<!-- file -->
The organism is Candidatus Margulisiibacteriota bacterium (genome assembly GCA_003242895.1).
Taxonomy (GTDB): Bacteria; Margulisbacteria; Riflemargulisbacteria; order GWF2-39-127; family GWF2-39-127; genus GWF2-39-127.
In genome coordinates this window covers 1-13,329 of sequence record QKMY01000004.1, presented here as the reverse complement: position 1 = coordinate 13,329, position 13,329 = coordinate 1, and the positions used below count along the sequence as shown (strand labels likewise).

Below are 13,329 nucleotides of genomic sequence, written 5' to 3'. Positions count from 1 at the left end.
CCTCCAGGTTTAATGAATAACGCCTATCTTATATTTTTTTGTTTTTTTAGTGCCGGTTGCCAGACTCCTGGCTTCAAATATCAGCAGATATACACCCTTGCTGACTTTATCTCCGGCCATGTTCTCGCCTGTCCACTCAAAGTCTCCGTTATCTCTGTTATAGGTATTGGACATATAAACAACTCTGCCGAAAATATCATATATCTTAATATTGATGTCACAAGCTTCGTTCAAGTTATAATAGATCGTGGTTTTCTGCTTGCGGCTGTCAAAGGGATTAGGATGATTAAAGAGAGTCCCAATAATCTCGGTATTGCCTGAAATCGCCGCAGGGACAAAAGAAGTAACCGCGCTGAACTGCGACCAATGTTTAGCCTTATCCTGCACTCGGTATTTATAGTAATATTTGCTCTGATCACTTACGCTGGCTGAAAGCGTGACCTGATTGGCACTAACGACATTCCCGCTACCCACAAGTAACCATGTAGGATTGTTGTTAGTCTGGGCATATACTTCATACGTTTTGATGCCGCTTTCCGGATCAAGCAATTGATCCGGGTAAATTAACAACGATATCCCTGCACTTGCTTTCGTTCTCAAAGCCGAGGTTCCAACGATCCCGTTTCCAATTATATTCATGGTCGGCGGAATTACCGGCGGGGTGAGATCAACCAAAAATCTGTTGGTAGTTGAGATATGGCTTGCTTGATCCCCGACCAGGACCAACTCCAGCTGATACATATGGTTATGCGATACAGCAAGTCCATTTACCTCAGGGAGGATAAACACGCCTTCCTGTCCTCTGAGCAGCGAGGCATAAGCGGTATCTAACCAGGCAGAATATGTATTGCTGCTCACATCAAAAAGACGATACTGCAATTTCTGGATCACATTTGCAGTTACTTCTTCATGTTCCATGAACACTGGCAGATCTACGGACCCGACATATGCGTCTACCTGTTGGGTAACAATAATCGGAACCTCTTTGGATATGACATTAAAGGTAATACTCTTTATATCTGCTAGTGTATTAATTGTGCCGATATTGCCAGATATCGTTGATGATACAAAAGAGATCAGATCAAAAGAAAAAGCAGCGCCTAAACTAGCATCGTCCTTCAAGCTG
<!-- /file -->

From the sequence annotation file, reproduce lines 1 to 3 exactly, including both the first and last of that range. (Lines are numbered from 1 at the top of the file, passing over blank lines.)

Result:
The organism is Candidatus Margulisiibacteriota bacterium (genome assembly GCA_003242895.1).
Taxonomy (GTDB): Bacteria; Margulisbacteria; Riflemargulisbacteria; order GWF2-39-127; family GWF2-39-127; genus GWF2-39-127.
In genome coordinates this window covers 1-13,329 of sequence record QKMY01000004.1, presented here as the reverse complement: position 1 = coordinate 13,329, position 13,329 = coordinate 1, and the positions used below count along the sequence as shown (strand labels likewise).